As proceedings commenced in personam in the Court can be transferred to the Federal Court, the Federal Circuit Court is a convenient forum for preserving time limitations in disputes concerning carriage of goods, charter parties, collisions, general average and salvage. The jurisdiction in personam is not limited by quantum.

The Act applies to all ships irrespective of domicile or residence of owners and to all maritime claims wherever arising. The admiralty rules set out standard procedures supplemented by the Rules of Court, and the Admiralty Rules 1988 (Rule 6).

In previous annual reports, the issues of enforcement of foreign judgments has been highlighted as an issue of concern to the Court, as much depends upon general principles of reciprocity. Not being a superior court, the ability of the Court to transfer where issues of enforcement arise is a useful power.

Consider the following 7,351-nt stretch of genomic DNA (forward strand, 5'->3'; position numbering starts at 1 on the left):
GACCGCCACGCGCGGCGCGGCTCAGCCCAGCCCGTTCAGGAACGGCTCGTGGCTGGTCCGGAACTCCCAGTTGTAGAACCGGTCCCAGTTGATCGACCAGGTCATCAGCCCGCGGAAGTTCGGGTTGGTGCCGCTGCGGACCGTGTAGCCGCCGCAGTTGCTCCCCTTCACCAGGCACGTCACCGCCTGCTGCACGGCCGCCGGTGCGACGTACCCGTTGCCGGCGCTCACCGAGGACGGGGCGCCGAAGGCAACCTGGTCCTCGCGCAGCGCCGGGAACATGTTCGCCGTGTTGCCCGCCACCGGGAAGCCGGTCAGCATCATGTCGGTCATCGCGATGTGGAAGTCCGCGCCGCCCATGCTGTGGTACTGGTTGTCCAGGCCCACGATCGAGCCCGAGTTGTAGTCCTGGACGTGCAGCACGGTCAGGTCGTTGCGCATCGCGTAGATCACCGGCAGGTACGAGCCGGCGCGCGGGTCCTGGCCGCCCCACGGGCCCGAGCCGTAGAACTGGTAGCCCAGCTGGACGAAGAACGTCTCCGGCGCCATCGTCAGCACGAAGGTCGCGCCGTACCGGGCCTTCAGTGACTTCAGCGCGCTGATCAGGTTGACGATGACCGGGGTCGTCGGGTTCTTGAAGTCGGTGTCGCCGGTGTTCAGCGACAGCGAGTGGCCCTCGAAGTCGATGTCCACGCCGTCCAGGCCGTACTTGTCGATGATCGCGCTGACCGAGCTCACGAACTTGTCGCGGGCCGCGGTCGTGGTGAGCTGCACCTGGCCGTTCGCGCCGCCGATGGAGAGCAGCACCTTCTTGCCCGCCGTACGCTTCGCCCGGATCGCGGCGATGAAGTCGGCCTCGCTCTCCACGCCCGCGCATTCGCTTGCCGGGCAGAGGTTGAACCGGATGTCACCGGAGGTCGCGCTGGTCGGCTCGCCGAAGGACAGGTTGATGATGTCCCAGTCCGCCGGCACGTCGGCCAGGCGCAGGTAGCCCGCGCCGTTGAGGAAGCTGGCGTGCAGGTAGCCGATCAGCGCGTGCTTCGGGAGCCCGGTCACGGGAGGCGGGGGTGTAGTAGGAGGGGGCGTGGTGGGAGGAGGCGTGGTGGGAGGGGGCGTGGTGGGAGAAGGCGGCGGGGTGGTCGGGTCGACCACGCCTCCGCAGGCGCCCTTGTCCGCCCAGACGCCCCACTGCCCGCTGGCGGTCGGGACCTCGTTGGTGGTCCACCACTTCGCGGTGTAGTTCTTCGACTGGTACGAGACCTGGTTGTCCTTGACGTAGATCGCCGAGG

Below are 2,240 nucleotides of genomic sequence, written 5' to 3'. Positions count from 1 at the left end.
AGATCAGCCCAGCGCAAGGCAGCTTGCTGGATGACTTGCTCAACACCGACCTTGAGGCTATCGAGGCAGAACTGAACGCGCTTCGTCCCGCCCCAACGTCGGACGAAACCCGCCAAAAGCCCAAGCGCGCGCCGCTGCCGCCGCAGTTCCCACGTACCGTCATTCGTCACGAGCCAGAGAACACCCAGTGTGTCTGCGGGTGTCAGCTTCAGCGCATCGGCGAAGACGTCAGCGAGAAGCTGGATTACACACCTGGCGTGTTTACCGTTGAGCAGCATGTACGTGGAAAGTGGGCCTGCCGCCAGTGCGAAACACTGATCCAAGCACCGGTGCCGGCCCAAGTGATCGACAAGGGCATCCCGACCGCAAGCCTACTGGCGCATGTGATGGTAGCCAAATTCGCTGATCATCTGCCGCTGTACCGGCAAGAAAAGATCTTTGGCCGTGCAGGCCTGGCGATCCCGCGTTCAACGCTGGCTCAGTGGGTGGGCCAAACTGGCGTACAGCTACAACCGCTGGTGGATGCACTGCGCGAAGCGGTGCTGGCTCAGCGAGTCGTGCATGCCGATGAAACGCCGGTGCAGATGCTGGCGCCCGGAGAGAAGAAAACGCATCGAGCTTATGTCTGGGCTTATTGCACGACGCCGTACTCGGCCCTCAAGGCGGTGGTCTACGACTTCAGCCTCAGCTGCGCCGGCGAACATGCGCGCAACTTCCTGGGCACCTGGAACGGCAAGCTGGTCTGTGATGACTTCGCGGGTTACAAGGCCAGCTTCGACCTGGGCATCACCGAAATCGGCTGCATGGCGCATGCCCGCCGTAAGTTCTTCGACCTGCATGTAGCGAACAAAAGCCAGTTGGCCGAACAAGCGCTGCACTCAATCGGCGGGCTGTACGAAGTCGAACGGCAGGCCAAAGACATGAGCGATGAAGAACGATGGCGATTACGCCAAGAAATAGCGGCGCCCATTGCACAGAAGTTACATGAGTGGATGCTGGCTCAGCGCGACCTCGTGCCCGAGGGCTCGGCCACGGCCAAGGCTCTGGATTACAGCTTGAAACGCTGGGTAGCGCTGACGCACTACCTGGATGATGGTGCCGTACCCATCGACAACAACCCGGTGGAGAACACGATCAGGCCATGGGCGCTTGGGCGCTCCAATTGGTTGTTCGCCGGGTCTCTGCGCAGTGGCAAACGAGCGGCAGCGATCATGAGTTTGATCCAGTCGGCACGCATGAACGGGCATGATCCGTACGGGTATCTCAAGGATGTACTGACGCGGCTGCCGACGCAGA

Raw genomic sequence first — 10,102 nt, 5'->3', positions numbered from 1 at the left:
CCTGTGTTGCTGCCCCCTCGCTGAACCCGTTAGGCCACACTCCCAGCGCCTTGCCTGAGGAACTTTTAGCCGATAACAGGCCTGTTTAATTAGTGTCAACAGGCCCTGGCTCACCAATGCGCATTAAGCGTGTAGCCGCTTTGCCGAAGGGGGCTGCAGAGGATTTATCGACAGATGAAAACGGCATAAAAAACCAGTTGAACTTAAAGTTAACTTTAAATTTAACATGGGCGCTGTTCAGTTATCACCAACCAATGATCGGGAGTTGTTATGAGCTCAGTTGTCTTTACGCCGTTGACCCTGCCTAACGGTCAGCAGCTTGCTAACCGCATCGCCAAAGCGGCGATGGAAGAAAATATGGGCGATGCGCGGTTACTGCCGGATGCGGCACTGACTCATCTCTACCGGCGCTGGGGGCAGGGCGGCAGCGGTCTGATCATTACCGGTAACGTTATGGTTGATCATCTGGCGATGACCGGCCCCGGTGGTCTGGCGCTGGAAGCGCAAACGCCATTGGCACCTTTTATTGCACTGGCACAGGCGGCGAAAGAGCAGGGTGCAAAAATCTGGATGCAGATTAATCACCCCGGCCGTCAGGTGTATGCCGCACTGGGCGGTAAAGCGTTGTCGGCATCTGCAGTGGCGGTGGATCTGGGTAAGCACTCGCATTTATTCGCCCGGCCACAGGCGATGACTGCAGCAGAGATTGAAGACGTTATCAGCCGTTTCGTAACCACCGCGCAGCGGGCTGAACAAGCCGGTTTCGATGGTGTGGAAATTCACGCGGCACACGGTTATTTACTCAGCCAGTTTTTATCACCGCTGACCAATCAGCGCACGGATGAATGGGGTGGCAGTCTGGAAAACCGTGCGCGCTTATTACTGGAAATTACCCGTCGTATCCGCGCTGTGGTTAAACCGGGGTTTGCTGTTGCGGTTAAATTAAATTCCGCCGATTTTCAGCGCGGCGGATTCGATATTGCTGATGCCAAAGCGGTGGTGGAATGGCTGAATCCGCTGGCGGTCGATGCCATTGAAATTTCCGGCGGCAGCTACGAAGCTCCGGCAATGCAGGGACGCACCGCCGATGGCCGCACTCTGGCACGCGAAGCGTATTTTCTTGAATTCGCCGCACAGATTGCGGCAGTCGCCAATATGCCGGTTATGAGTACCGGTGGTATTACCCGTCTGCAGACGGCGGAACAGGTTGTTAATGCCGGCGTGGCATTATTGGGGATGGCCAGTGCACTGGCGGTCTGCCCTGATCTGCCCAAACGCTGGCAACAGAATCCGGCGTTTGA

The Admiralty and Maritime Practice Direction, issued by the Chief Judge on 3 June 2019, has revitalised this important area of the Court’s general federal jurisdiction. It is available on the Court’s website.

The unlimited general federal jurisdiction of the Federal Circuit Court in the in personam matters conferred by the Admiralty Act 1988 is of great utility for litigants involved in maritime commerce disputes and their legal practitioners. The Court can also exercise jurisdiction in respect of matters remitted by the Federal Court.